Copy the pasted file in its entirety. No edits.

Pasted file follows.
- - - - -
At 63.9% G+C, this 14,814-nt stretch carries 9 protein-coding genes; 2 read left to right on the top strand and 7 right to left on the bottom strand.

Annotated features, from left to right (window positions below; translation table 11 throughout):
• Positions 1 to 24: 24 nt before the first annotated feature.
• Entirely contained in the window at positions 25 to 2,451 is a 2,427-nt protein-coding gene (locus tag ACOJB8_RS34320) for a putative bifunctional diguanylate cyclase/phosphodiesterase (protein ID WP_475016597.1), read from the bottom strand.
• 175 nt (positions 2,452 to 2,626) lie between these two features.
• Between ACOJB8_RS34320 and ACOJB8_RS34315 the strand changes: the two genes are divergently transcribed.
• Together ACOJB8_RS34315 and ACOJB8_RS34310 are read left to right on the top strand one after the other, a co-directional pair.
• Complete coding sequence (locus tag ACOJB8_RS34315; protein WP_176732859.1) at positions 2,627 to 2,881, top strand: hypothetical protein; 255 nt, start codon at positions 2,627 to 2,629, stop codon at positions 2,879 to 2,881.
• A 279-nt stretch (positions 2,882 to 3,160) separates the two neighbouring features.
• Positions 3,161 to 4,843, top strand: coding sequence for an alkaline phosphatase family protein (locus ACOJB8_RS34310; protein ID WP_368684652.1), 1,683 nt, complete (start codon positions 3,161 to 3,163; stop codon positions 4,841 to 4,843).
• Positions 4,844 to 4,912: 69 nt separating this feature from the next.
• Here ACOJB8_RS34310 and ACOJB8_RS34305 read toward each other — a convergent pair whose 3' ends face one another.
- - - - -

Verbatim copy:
At 63.9% G+C, this 14,814-nt stretch carries 9 protein-coding genes; 2 read left to right on the top strand and 7 right to left on the bottom strand.

Annotated features, from left to right (window positions below; translation table 11 throughout):
• Positions 1 to 24: 24 nt before the first annotated feature.
• Entirely contained in the window at positions 25 to 2,451 is a 2,427-nt protein-coding gene (locus tag ACOJB8_RS34320) for a putative bifunctional diguanylate cyclase/phosphodiesterase (protein ID WP_475016597.1), read from the bottom strand.
• 175 nt (positions 2,452 to 2,626) lie between these two features.
• Between ACOJB8_RS34320 and ACOJB8_RS34315 the strand changes: the two genes are divergently transcribed.
• Together ACOJB8_RS34315 and ACOJB8_RS34310 are read left to right on the top strand one after the other, a co-directional pair.
• Complete coding sequence (locus tag ACOJB8_RS34315; protein WP_176732859.1) at positions 2,627 to 2,881, top strand: hypothetical protein; 255 nt, start codon at positions 2,627 to 2,629, stop codon at positions 2,879 to 2,881.
• A 279-nt stretch (positions 2,882 to 3,160) separates the two neighbouring features.
• Positions 3,161 to 4,843, top strand: coding sequence for an alkaline phosphatase family protein (locus ACOJB8_RS34310; protein ID WP_368684652.1), 1,683 nt, complete (start codon positions 3,161 to 3,163; stop codon positions 4,841 to 4,843).
• Positions 4,844 to 4,912: 69 nt separating this feature from the next.
• Here ACOJB8_RS34310 and ACOJB8_RS34305 read toward each other — a convergent pair whose 3' ends face one another.